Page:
Friday, November 7, 2014

Simple Observations about the ERLC National Conference.

I did not attend the ERLC National Conference on the Gospel, Homosexuality, and the Future of Marriage. In money, in time away from work, and in time away from family, the cost exceeded my budget for October. Although I did not occupy a seat in Nashville, I did participate in the conference as an Internet event, both by consuming the live feed and by engaging in online conversation with other participants. I offer a few observations about the event itself, the Internet event surrounding the event, and the national landscape it addressed.

  1. The conference threaded the needle. The requirements of scripture tightly constrain Christians. Just as He did, Jesus expects us to treat people with love and respect. Just as He did, Jesus expects us to call sin sin, not with the intent to drive sinners away, but with the intent to call them away from their sin to something better.

    From what I saw, the only major substantive objection toward the conference voiced by those who opposed it was that, whatever other niceties it offered, it continued to treat sex between two men or between two women as a sin. Although it included gay men and lesbian women on the conference platform, they were all people who consider sex between two men or between to women to be a sin (therefore, they're not "really" gay or lesbian, some alleged). Although the conference decried parental behavior that contributes to gay teen homelessness, it didn't budge on the sin question. Although the conference called for civility and love toward all people, the conference's detractors questioned whether there can be such a thing as civility and love without abandoning the idea that sex between men or between women is a sin.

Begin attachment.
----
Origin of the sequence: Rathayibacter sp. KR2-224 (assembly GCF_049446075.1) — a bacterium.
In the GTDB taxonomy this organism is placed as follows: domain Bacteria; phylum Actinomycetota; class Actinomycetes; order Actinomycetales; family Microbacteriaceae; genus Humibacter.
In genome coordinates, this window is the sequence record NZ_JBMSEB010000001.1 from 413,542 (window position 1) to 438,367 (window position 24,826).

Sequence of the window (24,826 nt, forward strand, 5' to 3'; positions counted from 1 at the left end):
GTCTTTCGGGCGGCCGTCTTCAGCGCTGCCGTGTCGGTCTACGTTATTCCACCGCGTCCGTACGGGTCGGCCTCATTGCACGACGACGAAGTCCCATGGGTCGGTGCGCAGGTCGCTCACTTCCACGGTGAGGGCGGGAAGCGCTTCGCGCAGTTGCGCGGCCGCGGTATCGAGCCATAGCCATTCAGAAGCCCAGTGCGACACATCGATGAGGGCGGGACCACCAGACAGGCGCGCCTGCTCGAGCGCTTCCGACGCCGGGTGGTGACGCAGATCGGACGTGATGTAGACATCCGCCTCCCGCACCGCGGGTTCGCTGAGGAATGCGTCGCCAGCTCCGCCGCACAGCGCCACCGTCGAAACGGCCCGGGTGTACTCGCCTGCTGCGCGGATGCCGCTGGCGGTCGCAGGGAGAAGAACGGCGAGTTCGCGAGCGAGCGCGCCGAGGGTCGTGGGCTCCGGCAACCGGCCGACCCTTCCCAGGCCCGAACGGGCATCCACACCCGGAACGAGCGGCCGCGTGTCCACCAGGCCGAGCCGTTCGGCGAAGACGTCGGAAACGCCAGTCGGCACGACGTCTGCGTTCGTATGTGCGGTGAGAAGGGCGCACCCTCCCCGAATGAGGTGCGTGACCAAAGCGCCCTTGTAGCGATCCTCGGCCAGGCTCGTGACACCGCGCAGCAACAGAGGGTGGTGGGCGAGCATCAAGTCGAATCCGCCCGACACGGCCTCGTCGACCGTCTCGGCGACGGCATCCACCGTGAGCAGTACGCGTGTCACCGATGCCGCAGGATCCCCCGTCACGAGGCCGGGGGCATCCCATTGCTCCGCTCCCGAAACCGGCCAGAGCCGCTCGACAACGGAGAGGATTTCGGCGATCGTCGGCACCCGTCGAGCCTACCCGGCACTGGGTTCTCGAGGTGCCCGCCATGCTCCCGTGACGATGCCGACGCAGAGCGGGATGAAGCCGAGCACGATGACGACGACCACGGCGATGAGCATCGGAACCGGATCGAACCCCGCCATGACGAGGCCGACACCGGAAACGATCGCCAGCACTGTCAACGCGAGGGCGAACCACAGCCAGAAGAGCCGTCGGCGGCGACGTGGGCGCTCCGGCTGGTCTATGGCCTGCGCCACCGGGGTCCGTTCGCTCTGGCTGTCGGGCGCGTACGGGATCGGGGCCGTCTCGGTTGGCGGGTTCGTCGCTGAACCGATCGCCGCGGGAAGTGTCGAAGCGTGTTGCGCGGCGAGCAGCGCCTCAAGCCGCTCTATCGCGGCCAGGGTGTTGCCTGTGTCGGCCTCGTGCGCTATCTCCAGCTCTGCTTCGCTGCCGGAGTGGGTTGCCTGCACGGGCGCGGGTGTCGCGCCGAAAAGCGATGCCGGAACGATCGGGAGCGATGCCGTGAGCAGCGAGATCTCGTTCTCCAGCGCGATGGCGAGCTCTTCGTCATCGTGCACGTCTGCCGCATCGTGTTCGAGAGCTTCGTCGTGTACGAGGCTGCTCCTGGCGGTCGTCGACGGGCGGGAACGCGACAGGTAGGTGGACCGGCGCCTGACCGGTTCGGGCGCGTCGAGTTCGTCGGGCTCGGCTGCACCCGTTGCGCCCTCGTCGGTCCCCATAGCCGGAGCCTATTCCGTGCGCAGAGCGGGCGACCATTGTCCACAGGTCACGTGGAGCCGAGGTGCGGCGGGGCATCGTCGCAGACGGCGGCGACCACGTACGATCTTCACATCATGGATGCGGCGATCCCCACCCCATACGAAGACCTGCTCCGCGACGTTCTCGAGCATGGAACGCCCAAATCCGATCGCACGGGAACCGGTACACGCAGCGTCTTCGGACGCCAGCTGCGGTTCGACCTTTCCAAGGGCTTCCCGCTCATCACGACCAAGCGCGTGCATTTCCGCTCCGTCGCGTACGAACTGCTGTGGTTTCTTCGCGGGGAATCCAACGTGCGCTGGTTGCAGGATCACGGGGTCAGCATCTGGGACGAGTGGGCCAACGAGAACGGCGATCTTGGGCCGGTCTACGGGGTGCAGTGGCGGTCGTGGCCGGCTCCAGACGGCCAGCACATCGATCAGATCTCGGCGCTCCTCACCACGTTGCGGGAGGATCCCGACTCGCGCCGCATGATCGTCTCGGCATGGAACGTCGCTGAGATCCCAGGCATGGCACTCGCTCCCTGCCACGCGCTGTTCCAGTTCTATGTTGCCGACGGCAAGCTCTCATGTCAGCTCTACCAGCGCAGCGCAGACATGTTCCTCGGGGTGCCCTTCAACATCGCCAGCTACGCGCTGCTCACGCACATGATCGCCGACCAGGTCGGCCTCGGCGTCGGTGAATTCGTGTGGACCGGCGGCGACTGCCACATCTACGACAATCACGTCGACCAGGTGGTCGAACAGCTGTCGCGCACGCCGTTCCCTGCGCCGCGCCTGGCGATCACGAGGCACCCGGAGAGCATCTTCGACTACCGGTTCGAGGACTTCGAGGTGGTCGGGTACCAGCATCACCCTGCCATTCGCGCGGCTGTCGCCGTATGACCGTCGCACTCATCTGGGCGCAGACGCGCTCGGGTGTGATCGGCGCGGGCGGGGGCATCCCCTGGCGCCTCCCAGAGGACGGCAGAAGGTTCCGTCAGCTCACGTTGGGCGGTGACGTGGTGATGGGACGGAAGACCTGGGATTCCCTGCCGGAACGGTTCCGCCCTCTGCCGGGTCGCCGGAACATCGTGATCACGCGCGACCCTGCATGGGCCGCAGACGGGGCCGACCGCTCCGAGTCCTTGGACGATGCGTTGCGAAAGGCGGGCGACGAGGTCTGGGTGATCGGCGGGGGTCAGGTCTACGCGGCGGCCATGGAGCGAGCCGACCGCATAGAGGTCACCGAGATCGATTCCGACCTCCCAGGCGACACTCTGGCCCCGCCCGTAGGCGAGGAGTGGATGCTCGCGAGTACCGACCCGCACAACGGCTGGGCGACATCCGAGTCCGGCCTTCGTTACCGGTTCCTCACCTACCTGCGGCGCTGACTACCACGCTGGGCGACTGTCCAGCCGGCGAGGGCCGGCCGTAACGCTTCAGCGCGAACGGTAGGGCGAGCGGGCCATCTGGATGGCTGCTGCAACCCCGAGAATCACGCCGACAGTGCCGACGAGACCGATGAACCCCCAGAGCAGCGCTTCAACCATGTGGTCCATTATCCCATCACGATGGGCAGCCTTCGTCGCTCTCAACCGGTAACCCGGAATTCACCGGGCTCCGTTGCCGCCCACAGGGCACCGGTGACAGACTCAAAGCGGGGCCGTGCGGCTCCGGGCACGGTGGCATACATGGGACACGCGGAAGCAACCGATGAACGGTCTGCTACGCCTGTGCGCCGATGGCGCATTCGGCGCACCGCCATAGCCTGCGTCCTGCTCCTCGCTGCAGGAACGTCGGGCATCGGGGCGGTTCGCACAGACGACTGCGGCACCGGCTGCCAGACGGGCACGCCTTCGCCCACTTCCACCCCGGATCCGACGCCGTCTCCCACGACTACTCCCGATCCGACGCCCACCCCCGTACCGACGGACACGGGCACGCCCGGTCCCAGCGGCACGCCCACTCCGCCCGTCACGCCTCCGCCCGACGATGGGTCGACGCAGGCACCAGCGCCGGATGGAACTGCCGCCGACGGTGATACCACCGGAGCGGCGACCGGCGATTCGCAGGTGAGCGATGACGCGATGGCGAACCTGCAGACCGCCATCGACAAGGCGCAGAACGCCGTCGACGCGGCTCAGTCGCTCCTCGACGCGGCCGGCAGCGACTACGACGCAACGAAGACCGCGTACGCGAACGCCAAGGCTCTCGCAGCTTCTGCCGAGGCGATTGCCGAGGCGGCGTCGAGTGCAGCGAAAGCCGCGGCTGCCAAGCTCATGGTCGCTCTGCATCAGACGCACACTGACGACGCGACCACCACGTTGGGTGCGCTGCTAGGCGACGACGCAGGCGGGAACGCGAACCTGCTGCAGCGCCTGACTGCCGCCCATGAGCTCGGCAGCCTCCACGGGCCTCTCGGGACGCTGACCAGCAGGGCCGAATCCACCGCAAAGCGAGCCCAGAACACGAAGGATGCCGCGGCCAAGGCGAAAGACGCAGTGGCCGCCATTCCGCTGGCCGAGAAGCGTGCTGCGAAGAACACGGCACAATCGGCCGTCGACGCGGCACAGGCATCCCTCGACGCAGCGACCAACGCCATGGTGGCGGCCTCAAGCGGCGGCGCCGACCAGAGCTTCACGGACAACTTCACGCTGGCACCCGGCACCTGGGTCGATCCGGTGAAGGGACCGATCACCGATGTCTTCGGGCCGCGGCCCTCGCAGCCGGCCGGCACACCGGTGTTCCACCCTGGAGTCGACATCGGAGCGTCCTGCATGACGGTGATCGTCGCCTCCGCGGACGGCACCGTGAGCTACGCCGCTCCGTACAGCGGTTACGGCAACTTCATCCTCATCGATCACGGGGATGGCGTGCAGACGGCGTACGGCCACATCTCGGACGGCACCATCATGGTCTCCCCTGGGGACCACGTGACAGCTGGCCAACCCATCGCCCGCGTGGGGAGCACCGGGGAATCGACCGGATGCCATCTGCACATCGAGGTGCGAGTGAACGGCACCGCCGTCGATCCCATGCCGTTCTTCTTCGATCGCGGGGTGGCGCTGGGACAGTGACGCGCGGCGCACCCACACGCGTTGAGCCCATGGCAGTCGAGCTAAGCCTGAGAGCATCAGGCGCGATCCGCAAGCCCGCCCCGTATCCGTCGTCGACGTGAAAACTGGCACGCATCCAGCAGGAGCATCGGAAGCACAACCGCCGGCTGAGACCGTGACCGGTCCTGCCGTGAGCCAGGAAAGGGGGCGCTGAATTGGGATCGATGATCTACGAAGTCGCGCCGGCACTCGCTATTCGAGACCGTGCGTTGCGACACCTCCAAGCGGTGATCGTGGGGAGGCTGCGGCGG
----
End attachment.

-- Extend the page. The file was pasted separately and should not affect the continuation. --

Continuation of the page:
Christianity cannot embrace same-sex marriage without contradicting the words of Jesus. The ERLC National Conference represents Christians moving as far as we can on these questions without moving beyond the Savior into something else. That the conference managed to go that far without going any further is a strong evaluation in its favor, I think.

  2. The distance between us and the culture is gargantuan. Gender-related questions are only the tip of the iceberg. In a Twitter discussion I had with a number of the conference's detractors, we started out with the question of whether gay or lesbian sex is a sin. We moved pretty quickly to other questions and discovered that A LOT of ethical questions separated us when it came to sex. I think pornography is bad; my interlocutors did not. I think monogamy is good; they were only willing to concede that there might be some forms of non-monogamy that are bad. Of course, this is not that surprising, since there are undeniable connections between homosexuality and non-monogamy.

    In the immediate future, Christians are going to face increasing pressure from society (and from some people who call themselves Christians) to cave in on "the sin question" with regard to gay and lesbian sex, ostensibly with the promise that you'll fit in with society better if you compromise in just this one way. Don't fall for it. Even if you sell out on that question, you'll still be miles and miles apart from where that movement really wants to take you. You'll be no closer to the culture; you'll just be further away from Christ.

  3. We see church differently. That's nowhere more evident than in the article "Why HRC Attended [the] Southern Baptist Convention's National Conference." Consider the following quote, which constitutes a significant portion of this brief article. After acknowledging that often "coming out" leads people out of one church and into another, the article considers the other reality: